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Industry

December 3, 2014

Creating a point of difference

Too often as designers we meet potential café operators who, at the commencement of a project, think once they have their outlet ready they will throw open their doors and customers will just rush in. This is not the case at all, and operators need to work hard on creating a clearly communicated point of difference from competitors to establish a successful venture. 

But first things first … to ensure success, the coffee offer needs to be right. As an operator you need to be clear who your target audience is. Are they CBD office workers, time poor but cash ready; weekend breakfasters happy to linger; or are you a local outlet with a repeat customer within your immediate surrounds? The coffee offer needs to be tailored to the customer type, with time, cost and quality paramount.

Given you have successfully established this, you then need to think – what sets me apart? Put yourself in YOUR customers’ shoes. Why would you go to your outlet over the competition? Often the reason stems from the location, and this is critical to success. If you are in the main thoroughfare to a transport hub, the coffee shop downstairs from a large office building, or the local town café, then you have the most important piece right from the start. But what draws people in and keeps customers coming back? The reason is because you have a point of difference to your competitors.

But building a point of difference is created by many factors. If speciality coffee is the focus of your outlet, one way to reinforce the superior quality of your coffee offer to your customer and stand out from the crowd is by using a renowned roasting house and hook into the hype created by that brand. Not only does the roasting house often support the barista through training and education, premium roasting houses create hype, media presence and brand awareness. Creating your own signature blend and rotating small batches of blends also creates a sense that your outlet works with artisan coffee suppliers and you are crafting a unique coffee offer for your customer.

Once the coffee is right, you also need to follow through with a food offer tailored to your customer. If the customer is time poor, then locate a bountiful food display with delicious prepared foods within the counter, but if it is brunch, then design the kitchen with an open aspect so customers can experience its sizzle and energy. Locate retail beans near the cash point to reinforce (and sell) your branded coffee beans, and if it is a locally focused outlet, display local providores’ goods and takeaway food options. Too often I visit a favourite coffee outlet and leave with not only a coffee, but beans and food as well; it’s just too hard to resist!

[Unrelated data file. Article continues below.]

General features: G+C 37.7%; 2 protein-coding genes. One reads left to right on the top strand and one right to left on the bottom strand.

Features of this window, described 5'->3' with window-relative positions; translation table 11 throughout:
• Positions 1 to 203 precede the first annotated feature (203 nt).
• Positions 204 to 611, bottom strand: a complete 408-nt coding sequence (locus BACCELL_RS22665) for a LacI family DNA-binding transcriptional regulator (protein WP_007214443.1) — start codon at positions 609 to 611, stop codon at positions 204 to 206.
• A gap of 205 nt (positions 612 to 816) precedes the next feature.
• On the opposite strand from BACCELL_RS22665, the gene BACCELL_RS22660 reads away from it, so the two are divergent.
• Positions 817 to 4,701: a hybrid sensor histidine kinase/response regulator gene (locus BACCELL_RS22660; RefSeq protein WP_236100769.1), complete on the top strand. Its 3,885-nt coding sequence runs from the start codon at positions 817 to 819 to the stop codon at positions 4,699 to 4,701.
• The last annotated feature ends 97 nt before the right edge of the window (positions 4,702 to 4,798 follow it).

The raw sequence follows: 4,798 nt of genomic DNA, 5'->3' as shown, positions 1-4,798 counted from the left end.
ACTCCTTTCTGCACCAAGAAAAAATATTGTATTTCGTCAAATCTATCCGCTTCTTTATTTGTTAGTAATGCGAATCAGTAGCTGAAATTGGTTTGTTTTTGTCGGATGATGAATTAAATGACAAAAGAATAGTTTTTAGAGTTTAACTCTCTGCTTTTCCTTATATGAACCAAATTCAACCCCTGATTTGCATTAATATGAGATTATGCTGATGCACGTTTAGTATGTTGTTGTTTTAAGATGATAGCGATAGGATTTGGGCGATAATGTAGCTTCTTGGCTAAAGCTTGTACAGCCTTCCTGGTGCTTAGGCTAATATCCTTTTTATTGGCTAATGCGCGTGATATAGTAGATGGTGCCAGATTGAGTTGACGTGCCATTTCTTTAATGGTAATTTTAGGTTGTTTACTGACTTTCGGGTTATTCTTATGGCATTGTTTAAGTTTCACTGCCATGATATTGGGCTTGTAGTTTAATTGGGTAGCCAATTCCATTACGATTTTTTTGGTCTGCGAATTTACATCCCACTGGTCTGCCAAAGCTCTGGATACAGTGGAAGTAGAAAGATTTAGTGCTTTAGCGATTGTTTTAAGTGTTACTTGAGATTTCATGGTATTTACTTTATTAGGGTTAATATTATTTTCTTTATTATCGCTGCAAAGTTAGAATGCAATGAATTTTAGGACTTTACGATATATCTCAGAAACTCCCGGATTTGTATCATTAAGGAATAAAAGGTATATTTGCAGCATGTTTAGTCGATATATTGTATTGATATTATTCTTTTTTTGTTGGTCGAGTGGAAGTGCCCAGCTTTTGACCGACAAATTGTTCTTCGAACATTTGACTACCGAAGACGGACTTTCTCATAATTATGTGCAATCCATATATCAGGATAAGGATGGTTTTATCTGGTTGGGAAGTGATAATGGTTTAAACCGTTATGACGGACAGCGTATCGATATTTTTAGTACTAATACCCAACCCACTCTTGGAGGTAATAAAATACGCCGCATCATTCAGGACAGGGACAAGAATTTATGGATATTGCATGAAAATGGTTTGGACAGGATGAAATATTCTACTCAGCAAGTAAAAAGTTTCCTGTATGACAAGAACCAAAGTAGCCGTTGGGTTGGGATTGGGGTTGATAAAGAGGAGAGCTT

Your staff are also critical to delivering the expectations of your customer – they can also be the sole reason why customers come or don’t come to your premises. Time-poor customers will be expecting their order fast and may not want to stop for a chat or even notice if they are served by someone different each day. However, many customers do expect a smiling face and to even build rapport with café staff – they expect to see a friendly and familiar face each day. A great barista is also a necessity if the quality of your coffee is your key selling point. Choose carefully and value great staff, as they are the face of your business.

Selecting a design that creates an environment that is punchy, contemporary, warm or traditional ensures a dwell-time that works for your outlet, and one that your customers want to return to.

Our job as designers is to deliver a spacial experience that matches your business plan – by creating an environment that suits your target market as well as makes the most of a tenancy from a functional point of view. This is why you need to have done your research before you brief your designer. I can’t stress more how a solid idea of who your customer will be (and how your food offering will match this) when you brief your designer will result in a more cost efficient, stress free and successful design for your café.

Then there’s the music and your marketing approach. These also need to be tailored to your target market. It doesn’t take a genius to realise that not many people want to listen to very loud fast paced music whilst lingering over their weekend brunch.

Despite this, many cafés seem to struggle to maintain a suitable genre and volume for their music. I recommend putting together a playlist and specifying a maximum volume to staff.

Your marketing approach can make a real difference to gaining a regular clientele. You might choose to include a generous loyalty programme as a part of your point of  difference.  Alternatively, you may give your customers a free chocolate or biscuit with their coffee – I recently went to a café that was celebrating their one year anniversary and I received a loyalty card stamped up to the point of a free coffee and a free miniature piece of home-made brownie. It made my day!

Then there’s social media – a topic that warrants an entirely separate conversation about its role in the hospitality arena.

There are café owners who have used this to successfully build a community amongst their customers. It’s hard to get this right, but worth considering if it suits your market. Whatever the focus of your individual outlet, it is creating a perceivable point of difference to the customer that makes your offer unique and stand-out from the crowd – and ultimately results in a successful business venture.

About the author
Evolving from the creative partnership of Hanna Richardson (German) and Katherine Kemp in 2006, ZWEI (German for 2) are now an award winning, multidisciplinary team specialising in delivering hospitality and retail spaces.





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